Just as yesterday, the bicycle proved to be the only way to get into town, with bad weather, road-works and just too many damned cars making it a sad procession. Resurrectio sailed resolutely past them all, her fat, gripsome tyres tenacious on the tarmac, her full-length mudguards keeping me clean and dry. I sailed down to the railway station, using the main roads to avoid the really slippery stuff. Once at the station, a fair amount of chaos ensued. The arrival and departures board flashed maniacally with words like ‘cancelled’ and ‘delayed’, written in angry orange letters. However, my usual train was running and on time, a veritable ‘Little Train That Could’, today full of poor folk whose trains were cancelled. I got to the train first, just as the inbound passengers were pouring onto the platform. I stowed the bike and found a table seat, plugged in the earphones and listened to Fleet Foxes as the wintry landscape slipped by the window.
Around me, people chatted, sharing their ‘we’re going her; where are you going?’ stories, thrown together on this packed train by a combination of fate and meteorological circumstance. Some were off to lectures, others weddings, others visiting relatives. I was happy to sit back and be a spectator to the scene. Funny how complaining about the weather and bad transport planning gives people such pleasure. At this point it struck me how much more social and convivial my travelling arrangements are than the auto-traveller. A stretch of my regular rail journey passes close to the M602 motorway into Manchester. The contrast between the tense, miserable faces behind the wheel and the relaxed folk on the train could not be more extreme than today. My fellow travellers are talking, reading, sleeping, working. Me? I’m listening to music, sipping a coffee, writing this blog piece, watching the fields pass, surrounded by the gentle murmur of strangers’ conversations.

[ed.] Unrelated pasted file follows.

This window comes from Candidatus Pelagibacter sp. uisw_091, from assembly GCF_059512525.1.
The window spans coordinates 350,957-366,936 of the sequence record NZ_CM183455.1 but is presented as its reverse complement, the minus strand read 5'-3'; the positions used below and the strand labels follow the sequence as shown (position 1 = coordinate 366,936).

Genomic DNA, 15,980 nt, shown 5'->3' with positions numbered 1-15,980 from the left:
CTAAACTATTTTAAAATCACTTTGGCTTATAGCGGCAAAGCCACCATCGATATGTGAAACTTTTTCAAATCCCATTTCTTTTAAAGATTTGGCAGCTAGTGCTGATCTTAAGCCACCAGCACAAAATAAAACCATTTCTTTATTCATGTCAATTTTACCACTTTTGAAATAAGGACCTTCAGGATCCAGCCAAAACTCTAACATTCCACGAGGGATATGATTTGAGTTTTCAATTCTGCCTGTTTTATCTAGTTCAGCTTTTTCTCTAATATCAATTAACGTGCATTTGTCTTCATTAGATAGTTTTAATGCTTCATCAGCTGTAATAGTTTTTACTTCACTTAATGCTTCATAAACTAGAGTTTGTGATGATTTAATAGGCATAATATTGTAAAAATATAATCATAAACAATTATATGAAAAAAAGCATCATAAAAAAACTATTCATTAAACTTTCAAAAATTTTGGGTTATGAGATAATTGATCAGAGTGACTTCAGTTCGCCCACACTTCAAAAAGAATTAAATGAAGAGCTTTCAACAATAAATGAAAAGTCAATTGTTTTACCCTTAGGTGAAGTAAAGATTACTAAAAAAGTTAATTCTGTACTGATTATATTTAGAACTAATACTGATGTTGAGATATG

After holding out for a few days of sub zero temperatures, Liverpool finally succumbed and got its first snow of the winter last night. I awoke at around 6am to see a thin covering of the stuff on the pavement below and the prospect of a slippery and challenging commute ahead.
I went downstairs and cleared the step and the pavement outside while my wife made coffee. I wished I’d been able to continue sweeping the snow all the way down the street to the point where rush hour traffic had already obliterated it to sludge.
However, I didn’t consider driving for a second. After a car crash in last year’s snow, I’ve vowed not to drive in the white stuff unless absolutely necessary, figuring I can do a lot less damage on the bike. Just a simple case getting to the railway station a few miles away…
The Liverpool end of my journey was easy enough, the roads were only thinly dusted with powdery snow and the temperatures were already beginning to rise above freezing. However, at the other end of my rail journey, further inland in Manchester, things were pretty icy once I’d left the city centre, with packed snow and deep, rutted slush on many of the roads. A few slips and slides (but thankfully no falls) and I was in work, feeling rather pleased with myself.
All day in the office, my return journey was on my mind. “The day’s snow, slush and meltwater will turn to ice as soon as darkness falls and temperatures drop”, I thought as I sat in my warm office. And sure enough, that’s exactly what happened. However, I was committed now – the bike and I had to get back to the station.
On the way in, I’d used the canal towpath, which was great fun and blissfully traffic-free. However, now darkness had fallen it was out of the question. In low light, it would be difficult to differentiate between soft, grippy snow and slick compacted stuff. The thought slipping, unnoticed, off the edge of the path, through the ice and into the inky water below was also a pretty big factor in my decision-making process.
So the road it was. The first few hundred yards were challenging; the minor roads and paths hadn’t been gritted or cleared by traffic. However, once I was out onto the well-travelled routes, things were grippy enough and I managed to get to the station in Manchester without a glitch.